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Improved Heterosis Prediction by Combining Information on DNA- and Metabolic Markers

MPS-Authors
http://pubman.mpdl.mpg.de/cone/persons/resource/persons97424

Steinfath,  M.
BioinformaticsCRG, Cooperative Research Groups, Max Planck Institute of Molecular Plant Physiology, Max Planck Society;

http://pubman.mpdl.mpg.de/cone/persons/resource/persons97274

Lisec,  J.
Small Molecules, Department Willmitzer, Max Planck Institute of Molecular Plant Physiology, Max Planck Society;

http://pubman.mpdl.mpg.de/cone/persons/resource/persons97302

Meyer,  R. C.
Developmental Physiology and Genomics, Cooperative Research Groups, Max Planck Institute of Molecular Plant Physiology, Max Planck Society;

http://pubman.mpdl.mpg.de/cone/persons/resource/persons97050

Altmann,  T.
Developmental Physiology and Genomics, Cooperative Research Groups, Max Planck Institute of Molecular Plant Physiology, Max Planck Society;

http://pubman.mpdl.mpg.de/cone/persons/resource/persons97481

Willmitzer,  L.
Small Molecules, Department Willmitzer, Max Planck Institute of Molecular Plant Physiology, Max Planck Society;

http://pubman.mpdl.mpg.de/cone/persons/resource/persons97409

Selbig,  J.
BioinformaticsCRG, Cooperative Research Groups, Max Planck Institute of Molecular Plant Physiology, Max Planck Society;

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Citation

Gaertner, T., Steinfath, M., Andorf, S., Lisec, J., Meyer, R. C., Altmann, T., et al. (2009). Improved Heterosis Prediction by Combining Information on DNA- and Metabolic Markers. PLoS One, 4(4), e5220. doi:10.1371/Journal.Pone.0005220.


Cite as: http://hdl.handle.net/11858/00-001M-0000-0014-25E2-B
Abstract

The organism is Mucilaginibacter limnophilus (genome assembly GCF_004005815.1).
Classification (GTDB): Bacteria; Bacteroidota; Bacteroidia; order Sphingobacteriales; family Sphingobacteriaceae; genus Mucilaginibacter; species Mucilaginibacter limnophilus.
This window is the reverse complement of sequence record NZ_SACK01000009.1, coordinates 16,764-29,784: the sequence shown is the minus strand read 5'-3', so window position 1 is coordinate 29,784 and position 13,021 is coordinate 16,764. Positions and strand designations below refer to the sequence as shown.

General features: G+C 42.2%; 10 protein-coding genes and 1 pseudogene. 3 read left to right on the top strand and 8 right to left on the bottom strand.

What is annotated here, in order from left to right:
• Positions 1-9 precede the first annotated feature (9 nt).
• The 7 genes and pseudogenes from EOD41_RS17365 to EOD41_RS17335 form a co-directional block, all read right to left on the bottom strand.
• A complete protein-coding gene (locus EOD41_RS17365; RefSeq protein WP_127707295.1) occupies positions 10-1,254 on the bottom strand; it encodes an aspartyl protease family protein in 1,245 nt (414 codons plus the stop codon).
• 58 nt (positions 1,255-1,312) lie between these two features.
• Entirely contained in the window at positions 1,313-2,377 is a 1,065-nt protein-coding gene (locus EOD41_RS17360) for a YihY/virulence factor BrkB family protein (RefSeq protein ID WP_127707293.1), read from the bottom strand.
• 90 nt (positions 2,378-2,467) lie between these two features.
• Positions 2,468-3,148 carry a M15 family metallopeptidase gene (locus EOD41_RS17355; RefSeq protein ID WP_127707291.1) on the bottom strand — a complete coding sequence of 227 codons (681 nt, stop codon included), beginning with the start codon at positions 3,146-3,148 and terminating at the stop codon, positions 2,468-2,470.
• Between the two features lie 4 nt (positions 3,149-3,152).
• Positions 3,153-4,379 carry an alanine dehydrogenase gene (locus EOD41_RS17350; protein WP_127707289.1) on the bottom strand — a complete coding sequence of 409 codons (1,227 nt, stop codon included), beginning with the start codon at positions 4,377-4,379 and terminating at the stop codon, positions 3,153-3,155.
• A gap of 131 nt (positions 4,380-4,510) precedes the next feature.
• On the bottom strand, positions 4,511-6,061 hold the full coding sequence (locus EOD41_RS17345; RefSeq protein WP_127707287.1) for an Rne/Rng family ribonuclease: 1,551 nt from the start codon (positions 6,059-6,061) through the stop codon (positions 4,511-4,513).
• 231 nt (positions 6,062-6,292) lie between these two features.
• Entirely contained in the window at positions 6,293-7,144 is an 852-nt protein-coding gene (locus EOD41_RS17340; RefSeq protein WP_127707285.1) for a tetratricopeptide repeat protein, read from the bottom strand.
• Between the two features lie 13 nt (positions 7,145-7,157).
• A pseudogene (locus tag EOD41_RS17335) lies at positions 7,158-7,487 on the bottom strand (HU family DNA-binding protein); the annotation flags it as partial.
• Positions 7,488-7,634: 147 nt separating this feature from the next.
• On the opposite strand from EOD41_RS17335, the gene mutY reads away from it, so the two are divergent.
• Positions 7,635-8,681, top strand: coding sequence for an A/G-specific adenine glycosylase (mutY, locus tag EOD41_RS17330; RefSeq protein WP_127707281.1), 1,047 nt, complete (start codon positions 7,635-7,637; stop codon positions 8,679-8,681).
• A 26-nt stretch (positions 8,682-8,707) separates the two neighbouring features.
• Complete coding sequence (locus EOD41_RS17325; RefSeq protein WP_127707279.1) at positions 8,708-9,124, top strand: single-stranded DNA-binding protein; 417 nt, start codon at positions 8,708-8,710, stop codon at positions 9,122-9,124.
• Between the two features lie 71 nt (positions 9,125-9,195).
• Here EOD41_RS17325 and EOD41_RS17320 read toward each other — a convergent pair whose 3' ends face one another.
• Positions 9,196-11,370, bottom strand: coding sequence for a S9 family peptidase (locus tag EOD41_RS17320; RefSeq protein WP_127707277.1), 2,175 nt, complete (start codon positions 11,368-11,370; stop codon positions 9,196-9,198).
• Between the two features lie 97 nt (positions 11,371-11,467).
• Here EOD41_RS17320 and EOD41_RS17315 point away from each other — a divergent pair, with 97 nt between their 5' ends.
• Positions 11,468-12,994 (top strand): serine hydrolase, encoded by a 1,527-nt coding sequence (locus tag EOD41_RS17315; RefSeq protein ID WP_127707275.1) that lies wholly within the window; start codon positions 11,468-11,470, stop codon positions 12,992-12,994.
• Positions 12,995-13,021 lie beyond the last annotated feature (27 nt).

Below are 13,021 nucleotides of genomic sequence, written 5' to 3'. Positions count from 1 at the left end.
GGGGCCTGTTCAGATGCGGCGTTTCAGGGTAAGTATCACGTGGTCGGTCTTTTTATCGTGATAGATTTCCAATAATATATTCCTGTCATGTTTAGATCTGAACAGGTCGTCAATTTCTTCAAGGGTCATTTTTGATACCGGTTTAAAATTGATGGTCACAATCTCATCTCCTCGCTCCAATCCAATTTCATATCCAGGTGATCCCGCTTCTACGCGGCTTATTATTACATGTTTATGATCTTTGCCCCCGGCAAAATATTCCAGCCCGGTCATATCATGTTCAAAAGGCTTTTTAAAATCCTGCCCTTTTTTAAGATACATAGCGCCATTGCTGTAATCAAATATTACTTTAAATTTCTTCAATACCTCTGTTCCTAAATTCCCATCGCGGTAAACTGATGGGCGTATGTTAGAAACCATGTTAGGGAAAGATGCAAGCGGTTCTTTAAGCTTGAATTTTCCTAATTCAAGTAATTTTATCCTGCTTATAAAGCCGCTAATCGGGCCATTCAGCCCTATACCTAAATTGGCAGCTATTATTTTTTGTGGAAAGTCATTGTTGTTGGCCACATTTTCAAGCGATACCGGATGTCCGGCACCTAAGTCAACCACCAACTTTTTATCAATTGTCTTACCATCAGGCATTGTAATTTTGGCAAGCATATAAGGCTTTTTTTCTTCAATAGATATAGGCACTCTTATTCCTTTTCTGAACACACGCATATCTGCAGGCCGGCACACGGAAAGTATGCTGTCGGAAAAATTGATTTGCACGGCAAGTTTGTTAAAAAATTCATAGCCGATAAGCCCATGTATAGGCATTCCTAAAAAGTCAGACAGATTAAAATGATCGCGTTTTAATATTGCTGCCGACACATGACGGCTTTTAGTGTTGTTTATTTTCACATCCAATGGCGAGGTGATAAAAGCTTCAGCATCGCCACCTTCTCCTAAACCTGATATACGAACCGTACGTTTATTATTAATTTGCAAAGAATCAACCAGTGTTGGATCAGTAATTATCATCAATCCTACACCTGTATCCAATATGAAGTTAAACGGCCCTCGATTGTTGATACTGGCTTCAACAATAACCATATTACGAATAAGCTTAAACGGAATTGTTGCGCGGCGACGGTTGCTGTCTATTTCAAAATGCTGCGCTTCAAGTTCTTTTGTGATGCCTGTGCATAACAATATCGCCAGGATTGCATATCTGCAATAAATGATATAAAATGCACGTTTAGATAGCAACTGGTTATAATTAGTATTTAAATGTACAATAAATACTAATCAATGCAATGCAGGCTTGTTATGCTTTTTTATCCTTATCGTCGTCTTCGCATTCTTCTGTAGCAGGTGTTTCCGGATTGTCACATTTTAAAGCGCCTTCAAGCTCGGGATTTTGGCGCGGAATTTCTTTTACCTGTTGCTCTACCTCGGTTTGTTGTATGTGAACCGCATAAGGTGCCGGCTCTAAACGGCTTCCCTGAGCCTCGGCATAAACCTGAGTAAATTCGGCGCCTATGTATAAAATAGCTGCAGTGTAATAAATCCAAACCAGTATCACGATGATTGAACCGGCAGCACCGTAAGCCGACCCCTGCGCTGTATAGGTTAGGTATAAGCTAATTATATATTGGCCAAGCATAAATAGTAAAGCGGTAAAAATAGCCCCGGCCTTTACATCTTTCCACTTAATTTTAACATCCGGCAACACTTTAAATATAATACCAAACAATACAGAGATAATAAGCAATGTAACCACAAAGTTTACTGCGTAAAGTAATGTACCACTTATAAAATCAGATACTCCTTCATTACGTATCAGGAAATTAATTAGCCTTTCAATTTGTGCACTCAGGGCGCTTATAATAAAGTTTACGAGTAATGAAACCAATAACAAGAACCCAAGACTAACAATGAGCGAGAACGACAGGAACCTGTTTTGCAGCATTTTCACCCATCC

Background: Hybrids represent a cornerstone in the success story of breeding programs. The fundamental principle underlying this success is the phenomenon of hybrid vigour, or heterosis. It describes an advantage of the offspring as compared to the two parental lines with respect to parameters such as growth and resistance against abiotic or biotic stress. Dominance, overdominance or epistasis based models are commonly used explanations. Conclusion/Significance: The heterosis level is clearly a function of the combination of the parents used for offspring production. This results in a major challenge for plant breeders, as usually several thousand combinations of parents have to be tested for identifying the best combinations. Thus, any approach to reliably predict heterosis levels based on properties of the parental lines would be highly beneficial for plant breeding. Methodology/Principal Findings: Recently, genetic data have been used to predict heterosis. Here we show that a combination of parental genetic and metabolic markers, identified via feature selection and minimum-description-length based regression methods, significantly improves the prediction of biomass heterosis in resulting offspring. These findings will help furthering our understanding of the molecular basis of heterosis, revealing, for instance, the presence of nonlinear genotype-phenotype relationships. In addition, we describe a possible approach for accelerated selection in plant breeding.